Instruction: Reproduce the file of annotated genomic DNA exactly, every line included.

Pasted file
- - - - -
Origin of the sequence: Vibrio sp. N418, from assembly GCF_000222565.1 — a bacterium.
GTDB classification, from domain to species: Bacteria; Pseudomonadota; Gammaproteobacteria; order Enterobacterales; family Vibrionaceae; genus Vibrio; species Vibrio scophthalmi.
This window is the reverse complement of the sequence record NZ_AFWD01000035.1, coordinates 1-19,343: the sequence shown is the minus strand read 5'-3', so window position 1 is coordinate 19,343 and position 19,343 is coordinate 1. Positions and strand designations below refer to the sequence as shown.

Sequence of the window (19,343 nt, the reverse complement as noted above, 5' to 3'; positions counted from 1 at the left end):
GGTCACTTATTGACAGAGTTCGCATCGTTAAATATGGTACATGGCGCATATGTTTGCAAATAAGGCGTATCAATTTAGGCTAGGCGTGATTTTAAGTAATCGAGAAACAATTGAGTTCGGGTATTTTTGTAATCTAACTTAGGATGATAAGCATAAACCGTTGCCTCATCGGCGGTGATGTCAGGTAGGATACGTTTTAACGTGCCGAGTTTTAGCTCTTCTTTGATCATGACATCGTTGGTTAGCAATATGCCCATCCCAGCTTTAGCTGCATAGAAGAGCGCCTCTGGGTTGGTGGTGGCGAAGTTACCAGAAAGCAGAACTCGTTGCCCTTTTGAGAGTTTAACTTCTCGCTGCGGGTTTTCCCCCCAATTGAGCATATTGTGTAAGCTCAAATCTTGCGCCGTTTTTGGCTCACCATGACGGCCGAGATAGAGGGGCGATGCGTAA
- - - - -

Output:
Origin of the sequence: Vibrio sp. N418, from assembly GCF_000222565.1 — a bacterium.
GTDB classification, from domain to species: Bacteria; Pseudomonadota; Gammaproteobacteria; order Enterobacterales; family Vibrionaceae; genus Vibrio; species Vibrio scophthalmi.
This window is the reverse complement of the sequence record NZ_AFWD01000035.1, coordinates 1-19,343: the sequence shown is the minus strand read 5'-3', so window position 1 is coordinate 19,343 and position 19,343 is coordinate 1. Positions and strand designations below refer to the sequence as shown.

Sequence of the window (19,343 nt, the reverse complement as noted above, 5' to 3'; positions counted from 1 at the left end):
GGTCACTTATTGACAGAGTTCGCATCGTTAAATATGGTACATGGCGCATATGTTTGCAAATAAGGCGTATCAATTTAGGCTAGGCGTGATTTTAAGTAATCGAGAAACAATTGAGTTCGGGTATTTTTGTAATCTAACTTAGGATGATAAGCATAAACCGTTGCCTCATCGGCGGTGATGTCAGGTAGGATACGTTTTAACGTGCCGAGTTTTAGCTCTTCTTTGATCATGACATCGTTGGTTAGCAATATGCCCATCCCAGCTTTAGCTGCATAGAAGAGCGCCTCTGGGTTGGTGGTGGCGAAGTTACCAGAAAGCAGAACTCGTTGCCCTTTTGAGAGTTTAACTTCTCGCTGCGGGTTTTCCCCCCAATTGAGCATATTGTGTAAGCTCAAATCTTGCGCCGTTTTTGGCTCACCATGACGGCCGAGATAGAGGGGCGATGCGTAA